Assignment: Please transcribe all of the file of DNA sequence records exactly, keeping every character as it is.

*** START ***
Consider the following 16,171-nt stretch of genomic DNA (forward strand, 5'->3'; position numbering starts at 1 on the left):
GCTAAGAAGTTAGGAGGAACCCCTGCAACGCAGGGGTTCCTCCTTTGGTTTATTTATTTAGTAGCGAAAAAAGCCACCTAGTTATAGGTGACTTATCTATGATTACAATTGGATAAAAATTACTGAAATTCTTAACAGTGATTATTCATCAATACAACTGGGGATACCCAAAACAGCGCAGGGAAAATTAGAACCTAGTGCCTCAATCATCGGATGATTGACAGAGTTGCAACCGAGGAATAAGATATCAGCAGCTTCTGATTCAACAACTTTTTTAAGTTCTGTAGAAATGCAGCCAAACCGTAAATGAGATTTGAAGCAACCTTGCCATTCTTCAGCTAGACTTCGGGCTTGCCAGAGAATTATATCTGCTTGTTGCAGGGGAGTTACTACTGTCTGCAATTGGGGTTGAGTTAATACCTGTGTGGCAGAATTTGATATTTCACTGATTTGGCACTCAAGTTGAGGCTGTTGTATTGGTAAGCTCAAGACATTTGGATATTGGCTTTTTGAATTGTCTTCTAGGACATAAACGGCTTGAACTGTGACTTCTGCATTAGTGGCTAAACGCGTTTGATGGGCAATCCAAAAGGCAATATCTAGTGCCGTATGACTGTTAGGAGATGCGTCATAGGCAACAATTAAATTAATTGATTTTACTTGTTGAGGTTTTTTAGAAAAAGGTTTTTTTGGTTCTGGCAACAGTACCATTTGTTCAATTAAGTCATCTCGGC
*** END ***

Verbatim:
Consider the following 16,171-nt stretch of genomic DNA (forward strand, 5'->3'; position numbering starts at 1 on the left):
GCTAAGAAGTTAGGAGGAACCCCTGCAACGCAGGGGTTCCTCCTTTGGTTTATTTATTTAGTAGCGAAAAAAGCCACCTAGTTATAGGTGACTTATCTATGATTACAATTGGATAAAAATTACTGAAATTCTTAACAGTGATTATTCATCAATACAACTGGGGATACCCAAAACAGCGCAGGGAAAATTAGAACCTAGTGCCTCAATCATCGGATGATTGACAGAGTTGCAACCGAGGAATAAGATATCAGCAGCTTCTGATTCAACAACTTTTTTAAGTTCTGTAGAAATGCAGCCAAACCGTAAATGAGATTTGAAGCAACCTTGCCATTCTTCAGCTAGACTTCGGGCTTGCCAGAGAATTATATCTGCTTGTTGCAGGGGAGTTACTACTGTCTGCAATTGGGGTTGAGTTAATACCTGTGTGGCAGAATTTGATATTTCACTGATTTGGCACTCAAGTTGAGGCTGTTGTATTGGTAAGCTCAAGACATTTGGATATTGGCTTTTTGAATTGTCTTCTAGGACATAAACGGCTTGAACTGTGACTTCTGCATTAGTGGCTAAACGCGTTTGATGGGCAATCCAAAAGGCAATATCTAGTGCCGTATGACTGTTAGGAGATGCGTCATAGGCAACAATTAAATTAATTGATTTTACTTGTTGAGGTTTTTTAGAAAAAGGTTTTTTTGGTTCTGGCAACAGTACCATTTGTTCAATTAAGTCATCTCGGC